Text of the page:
|At a Glance|
|Product||OnLive Desktop [Website]|
|Summary||Cloud-based Windows desktop with Office 2010 and Flash-enabled browsing for iOS and Android tablets|
|Pros||• Gigabit internet connection from cloud desktop
• Flash-enabled video works flawlessly
• No port forwarding required
|Cons||• Keyboard is not as ergonomic as the native iPad keyboard
• Text fields do not bring up the keyboard, but they do bring up a shortcut to it
• Can’t install apps…yet
• Subscription cannot be purchased within the OnLive Desktop app
Using our iPad is great, but I often find myself thinking: “If I could just get to Windows, I could have this done in 30 seconds”. Instead, I spend way too much time searching Apple forums for workarounds for common tasks. Of course, I could put down the iPad, get up from the couch and use my PC. This probably would probably make me healthier, too.
Another option would be purchasing the RDP app for $5.99 in the App Store , which uses Windows’ Remote Desktop protocol. This has advantages in that I would be using my own machines, on my own network, with my own printer. For remote access, however, RDP requires opening a router port, exposing part of my network to the internet. A third option is to use OnLive Desktop.
OnLive Desktop is a cloud-based Windows desktop virtual machine Windows desktop complete with Microsoft Office 2010 and 2 GB of cloud storage in the free version. The Plus version adds Gigabit-accelerated full Flash web browsing and Gigabit-speed cloud storage (e.g. DropBox) and Webmail (e.g. Gmail) for $4.99 a month.
OnLive reports a Pro version is coming soon for $9.99 a month, which will add 50 GB of cloud storage and the ability to customize the desktop with additional PC applications judged safe by OnLive. OnLive also has a cloud-based Game service that preceeded Desktop; this review will focus on the desktop portion of the service.
Figure 1: OnLive Desktop current offering feature comparison
Installing and accessing OnLive Desktop is as easy as downloading the free OnLive Desktop app from the Apple App Store or the newly-renamed Google Play Store. Once the app is downloaded, sign up for a free OnLive account and sign into your desktop on your iPad or Android tablet. The login screen is simple and adequate, but missing information as basic as how to purchase a Plus subscription. It also appeared that passwords were not required to be complex in any way.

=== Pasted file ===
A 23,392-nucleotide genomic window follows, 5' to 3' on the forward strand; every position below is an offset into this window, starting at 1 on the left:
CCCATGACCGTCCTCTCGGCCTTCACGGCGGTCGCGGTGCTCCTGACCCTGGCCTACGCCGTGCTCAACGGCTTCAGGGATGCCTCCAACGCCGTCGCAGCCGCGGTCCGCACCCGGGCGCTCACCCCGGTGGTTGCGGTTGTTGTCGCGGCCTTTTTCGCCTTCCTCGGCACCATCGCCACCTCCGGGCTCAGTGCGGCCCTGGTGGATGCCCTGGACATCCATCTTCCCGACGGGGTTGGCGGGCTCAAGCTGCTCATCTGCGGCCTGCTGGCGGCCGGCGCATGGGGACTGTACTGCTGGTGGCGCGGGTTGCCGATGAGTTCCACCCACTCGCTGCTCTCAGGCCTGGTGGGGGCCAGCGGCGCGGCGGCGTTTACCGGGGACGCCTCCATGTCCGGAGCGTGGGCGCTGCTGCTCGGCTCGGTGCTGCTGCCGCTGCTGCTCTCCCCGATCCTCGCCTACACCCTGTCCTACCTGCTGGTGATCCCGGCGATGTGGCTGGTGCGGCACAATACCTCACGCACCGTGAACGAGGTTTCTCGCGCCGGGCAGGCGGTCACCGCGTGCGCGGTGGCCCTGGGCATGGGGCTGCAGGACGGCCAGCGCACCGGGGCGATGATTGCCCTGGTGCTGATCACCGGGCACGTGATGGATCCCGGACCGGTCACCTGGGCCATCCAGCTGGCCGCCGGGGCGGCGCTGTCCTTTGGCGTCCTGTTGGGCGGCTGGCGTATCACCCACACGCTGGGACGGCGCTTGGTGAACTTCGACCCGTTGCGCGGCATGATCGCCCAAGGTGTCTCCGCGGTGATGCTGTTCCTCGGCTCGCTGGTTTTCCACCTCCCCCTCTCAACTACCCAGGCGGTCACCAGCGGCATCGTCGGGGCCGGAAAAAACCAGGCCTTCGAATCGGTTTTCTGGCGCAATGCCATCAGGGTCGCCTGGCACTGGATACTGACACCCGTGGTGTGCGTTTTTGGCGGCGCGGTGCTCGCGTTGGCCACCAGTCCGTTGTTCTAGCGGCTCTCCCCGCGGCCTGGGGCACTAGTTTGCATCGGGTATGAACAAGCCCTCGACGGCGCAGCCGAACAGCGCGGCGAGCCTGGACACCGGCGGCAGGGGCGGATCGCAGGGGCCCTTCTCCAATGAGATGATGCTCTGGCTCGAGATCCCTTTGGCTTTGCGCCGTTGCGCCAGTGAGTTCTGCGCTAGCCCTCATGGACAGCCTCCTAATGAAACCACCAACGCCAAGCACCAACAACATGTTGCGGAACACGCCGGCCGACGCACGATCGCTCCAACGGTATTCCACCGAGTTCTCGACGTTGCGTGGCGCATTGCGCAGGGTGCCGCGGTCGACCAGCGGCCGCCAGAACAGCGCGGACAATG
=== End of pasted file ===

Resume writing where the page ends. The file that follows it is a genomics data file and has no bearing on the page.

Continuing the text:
If you already know that you want the Plus version of OnLive Desktop, I’ll save you some trouble and let you know to log into OnLive on your PC or with your tablet browser to buy your subscription. Because subscriptions cannot be purchased from within the OnLive Desktop app, including the browser within the app. I had to hunt down this important tidbit; the only place I found that said subscription purchase couldn’t be done within the app was in the Support FAQs on their site.
Figure 2: OnLive Desktop login screen
Once logged into OnLive Desktop, you’ll see a familiar Windows desktop, complete with Office 2010. The screenshot below shows the OnLive Desktop with on-screen keyboard. Files created in Microsoft Office are saved to your OnLive instance Documents folder and nearly immediately available for cloud access on other machines via the OnLive Desktop site.
Figure 3: OnLive Desktop screen
You might note that OnLive Desktop uses a keyboard built into the desktop vs. the native tablet keyboard,which other apps such as RDP use. This will take some getting used to if you are accustomed to your tablet keyboard. I found it to be not nearly as ergonomically friendly as the iPad’s keyboard, the comparison picture below will show why.
Figure 4: OnLive Desktop keyboard (upper) comparison to tablet keyboard within RDP (lower)
Note the larger size of the iPad keys within RDP vs, the definitely smaller size of the keys within OnLive Desktop. With the iPad keyboard, I feel like I can type very closely to the same speed as a normal keyboard. But with the Onlive Desktop keyboard, I felt like I was making a lot of errors and getting a little frustrated.
It is nice that OnLive included function keys like Tab and Ctrl in the same positions as a real keyboard. But the end result has a cramped feel. I feel the function keys in the RDP example keyboard above make for a much better user experience. Overall, OnLive’s keyboard felt more like a smartphone keyboard.
Text boxes also took a little getting used to. The keyboard won’t pop up automatically when you click in text boxes. Instead, a little keyboard icon pops up that you click on to bring up the on-screen keyboard. If you use the keyboard icon, things like text highlighting are retained. If you highlight text and then bring up the keyboard via the keyboard on the taskbar, highlighting is lost.